Christmas is a time to give

Christmas is a time to give gifts to friends and family. In fact, a report by Mackenzie Financial say that 90% of all charitable donations are done in the month of November and December. While there are many reasons for making charitable donations, studies have shown that the top three reasons people give to charity are beliefs in the organization, commitment to social responsibility and paying less tax. Giving to a worthwhile cause is good for the soul and it may also be financially rewarding.

Three great reasons to give to charity

1. As of the 2006 budget, Canadians can donate a publicly listed stock, bond or mutual fund and pay no capital gains. Prior to May 2, 2006, the tax rate on donated securities was half the normal capital gains rate. Let’s take a look at an example of how this is beneficial.

Let’s say I have a mutual fund portfolio worth $10,000 and I am planning to donate $1000 to a charity of my choice. If my mutual funds have appreciated in value it is better for me to donate shares of mutual funds worth $1000 and then use the $1000 cash (I was going to use to mane the donation) to rebuy the mutual fund. If I sell my mutual funds in the future, I would have to pay tax because of the gains. However by donating shares, there is no tax. Rebuying the mutual funds with cash then lowers the amount of tax I will have to pay in the future.

2. Go to any fast food restaurant and it is easy to supersize your meal. When it comes to donating money to a charity you can also supersize your contribution through life insurance. Leaving large sums of money to a charity through an estate is becoming increasingly popular. These supersized donations often leave every lasting legacies providing years and decades of benefits to great charitable organizations. If you donate regularily to a charity anyway, you may want to look into the merits of using life insurance. It is amazing how a small monthly or yearly payment can create an exciting and meaningful legacy.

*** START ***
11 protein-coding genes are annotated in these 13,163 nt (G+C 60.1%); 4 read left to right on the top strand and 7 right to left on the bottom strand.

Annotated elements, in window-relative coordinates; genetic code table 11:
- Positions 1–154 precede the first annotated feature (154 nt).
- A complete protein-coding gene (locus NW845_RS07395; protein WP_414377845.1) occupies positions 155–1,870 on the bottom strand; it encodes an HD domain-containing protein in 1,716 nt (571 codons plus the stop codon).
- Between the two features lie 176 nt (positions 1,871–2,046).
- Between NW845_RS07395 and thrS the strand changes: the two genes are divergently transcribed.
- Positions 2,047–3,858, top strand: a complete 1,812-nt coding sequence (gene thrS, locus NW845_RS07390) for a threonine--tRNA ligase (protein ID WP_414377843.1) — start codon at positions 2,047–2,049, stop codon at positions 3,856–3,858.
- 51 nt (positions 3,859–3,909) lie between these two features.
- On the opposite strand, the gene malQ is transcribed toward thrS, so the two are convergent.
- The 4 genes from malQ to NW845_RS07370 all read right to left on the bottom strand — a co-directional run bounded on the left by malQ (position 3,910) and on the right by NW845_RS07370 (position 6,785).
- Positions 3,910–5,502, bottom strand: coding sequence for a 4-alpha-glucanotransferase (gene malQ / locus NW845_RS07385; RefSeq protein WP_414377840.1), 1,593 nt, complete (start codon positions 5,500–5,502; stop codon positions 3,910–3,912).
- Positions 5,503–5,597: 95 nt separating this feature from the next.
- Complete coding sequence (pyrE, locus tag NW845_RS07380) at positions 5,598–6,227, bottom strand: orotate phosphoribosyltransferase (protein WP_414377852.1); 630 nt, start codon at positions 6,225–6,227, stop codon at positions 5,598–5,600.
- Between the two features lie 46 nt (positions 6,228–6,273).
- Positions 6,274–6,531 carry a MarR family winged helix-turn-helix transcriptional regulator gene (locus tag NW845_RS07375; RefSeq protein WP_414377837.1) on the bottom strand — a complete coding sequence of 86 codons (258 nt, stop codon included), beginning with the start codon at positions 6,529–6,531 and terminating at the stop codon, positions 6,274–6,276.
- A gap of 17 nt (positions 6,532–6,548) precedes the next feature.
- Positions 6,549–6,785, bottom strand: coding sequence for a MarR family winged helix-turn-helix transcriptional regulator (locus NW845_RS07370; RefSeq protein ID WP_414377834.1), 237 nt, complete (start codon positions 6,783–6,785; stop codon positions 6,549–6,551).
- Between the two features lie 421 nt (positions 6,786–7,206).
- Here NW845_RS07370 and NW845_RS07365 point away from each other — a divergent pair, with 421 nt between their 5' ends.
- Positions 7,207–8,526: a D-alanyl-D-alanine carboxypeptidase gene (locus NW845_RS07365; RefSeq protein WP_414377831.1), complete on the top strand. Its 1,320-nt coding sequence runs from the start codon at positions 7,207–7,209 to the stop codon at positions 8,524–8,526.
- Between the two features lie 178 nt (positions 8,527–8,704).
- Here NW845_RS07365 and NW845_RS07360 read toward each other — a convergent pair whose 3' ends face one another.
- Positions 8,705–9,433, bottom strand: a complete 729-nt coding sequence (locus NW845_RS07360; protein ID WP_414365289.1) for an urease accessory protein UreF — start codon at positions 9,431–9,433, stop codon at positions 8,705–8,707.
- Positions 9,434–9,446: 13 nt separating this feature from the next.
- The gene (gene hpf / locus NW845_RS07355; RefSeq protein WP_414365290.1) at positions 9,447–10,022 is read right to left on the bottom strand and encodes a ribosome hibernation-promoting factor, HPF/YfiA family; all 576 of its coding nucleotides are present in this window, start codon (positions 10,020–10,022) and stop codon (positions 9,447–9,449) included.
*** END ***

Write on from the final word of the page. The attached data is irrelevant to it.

3. Mackenzie Financial has recently opened up their new Mackenzie Chartable Giving Fund. This fund makes charitable gifting easier than ever and allows people to give more to charities over a lifetime. Mackenzie has created a foundation that allows individuals to create their planned giving program in the foundation with their own name. This Year, we plan to open account called the ‘Yih Family Charitable Giving Fund’. The minimum amount to open an account is $25,000. Future contributions must be at least $5000. Once you make the contribution to the foundation, you immediately get a tax receipt for the entire contribution. In the Mackenzie Charitable Giving Fund you manage the investment of the account through any of seven mutual funds. At the beginning of every year, Mackenzie lets every account know how much is available for grants (usually 3 to 5% of the fund). The grant can then go to any registered Canadian Charity. The Foundation also has the added benefit that I can choose an individual to succeed as successor. For example, I plan to choose to name our children to establish a multigenerational tradition of philanthropy. I think this will be one of the best tools to teach my children about the importance of giving.

I think the Mackenzie Charitable Giving Fund is an amazing tool to help shape and define your legacy. By setting up a charitable giving program, you can not only give back to your community through important charities but also create a lifetime of giving. For more information on how to set up giving program through the Mackenzie Charitable Giving Fund, ask any financial advisor.

When I think of Charitable giving, I always think about the words of Sir Winston Churchill, “We make a living by what we get. We make a life by what we give.” There’s no better time to start than the present.

Written by Jim Yih

Jim Yih is a Fee Only Advisor, Best Selling Author, and Financial Speaker on wealth, retirement and personal finance. Currently, Jim specializes in putting Financial Education programs into the workplace. For more information you can follow him on Twitter @JimYih or visit his other websites JimYih.com and Clearpoint Benefit Solutions.

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